46.0 Marks & Spencer High Street Retail December 2019
45.7 McDonald’s Fast Food & Pubs February 2020
44.7 Tesco Supermarkets December 2019
44.4 McDonald’s Fast Food & Pubs August 2020
44.4 Marks & Spencer Supermarkets December 2019
43.6 John Lewis High Street Retail December 2019
41.8 McDonald’s Fast Food & Pubs October 2020
40.2 Sainsbury’s Supermarkets December 2019
39.7 Aldi Supermarkets December 2019
37.9 Coca-Cola Carbonated Drinks December 2019
37.6 Go Compare Online services October 2020
36.7 JUST EAT Fast Food & Pubs October 2020
35.0 Amazon Online December 2019
34.5 Sainsbury’s Supermarkets April 2020
33.6 Aldi Supermarkets April 2020
33.4 Argos General Retail December 2019
32.7 Asda Supermarkets December 2019
32.6 Go Compare Online services February 2020
31.7 Lidl Supermarkets December 2019
31.7 comparethemarket.com Online services September 2020
31.3 Dyson Domestic Appliances May 2020
31.3 Amazon Echo Consumer Electricals December 2019
30.6 Amazon Online September 2020
30.5 webuyanycar.com Online services February 2020
30.3 Apple Home Office & Computing December 2019
29.6 Tesco Supermarkets October 2020
29.1 Asda Supermarkets October 2020
29.0 Aldi Supermarkets October 2020
28.7 Specsavers High Street Retail February 2020
28.6 KFC Fast Food & Pubs February 2020
28.1 Morrisons Supermarkets December 2019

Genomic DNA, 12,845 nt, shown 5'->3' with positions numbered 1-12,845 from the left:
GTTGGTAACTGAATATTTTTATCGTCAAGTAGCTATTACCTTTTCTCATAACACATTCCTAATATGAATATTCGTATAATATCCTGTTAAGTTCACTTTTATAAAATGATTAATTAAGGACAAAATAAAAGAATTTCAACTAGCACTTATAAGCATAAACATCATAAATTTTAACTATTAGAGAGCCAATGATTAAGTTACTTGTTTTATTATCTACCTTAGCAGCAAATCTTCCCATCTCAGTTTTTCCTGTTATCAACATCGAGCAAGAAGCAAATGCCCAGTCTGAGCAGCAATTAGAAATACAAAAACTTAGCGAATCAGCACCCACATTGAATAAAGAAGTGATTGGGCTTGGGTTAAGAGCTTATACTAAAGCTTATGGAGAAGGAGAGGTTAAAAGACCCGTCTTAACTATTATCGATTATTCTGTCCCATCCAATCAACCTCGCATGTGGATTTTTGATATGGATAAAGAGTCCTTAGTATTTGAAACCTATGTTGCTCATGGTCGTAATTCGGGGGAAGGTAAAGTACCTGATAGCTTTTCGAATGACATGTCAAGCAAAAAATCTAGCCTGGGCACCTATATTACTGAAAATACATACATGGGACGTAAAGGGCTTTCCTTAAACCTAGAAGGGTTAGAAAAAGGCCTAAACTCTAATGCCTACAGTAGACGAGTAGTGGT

27.1 Cadbury Confectionery Masterbrands May 2020
27.1 MoneySupermarket.com Online services August 2020
26.9 Iceland Supermarkets December 2019
26.2 Marks & Spencer High Street Retail September 2020
26.2 webuyanycar.com Online services July 2020
26.2 Morrisons Supermarkets May 2020
26.2 Argos General Retail January 2020
26.1 Currys General Retail December 2019
25.9 Aldi Supermarkets August 2020
25.8 Ring (Video Doorbell) Consumer Electricals October 2020
25.7 Yorkshire Tea Dried Ambient Food July 2020
25.5 Asda Supermarkets April 2020
25.4 Sainsbury’s Supermarkets June 2020
25.4 Dyson Domestic Appliances August 2020
25.3 Yorkshire Tea Dried Ambient Food February 2020
25.3 Aldi Supermarkets February 2020
25.1 Marks & Spencer High Street Retail October 2020
25.0 Lidl Supermarkets May 2020
24.6 IKEA General Retail December 2019

Source/notes: Data here and in the following pages was provided by YouGov’s BrandIndex brand tracker, based on surveys completed by a representative 4,000 people each day. The dataset considers advertising in selected categories from December 2019 to November 2020. The score is based on combined ad awareness, brand buzz and consumer consideration metrics.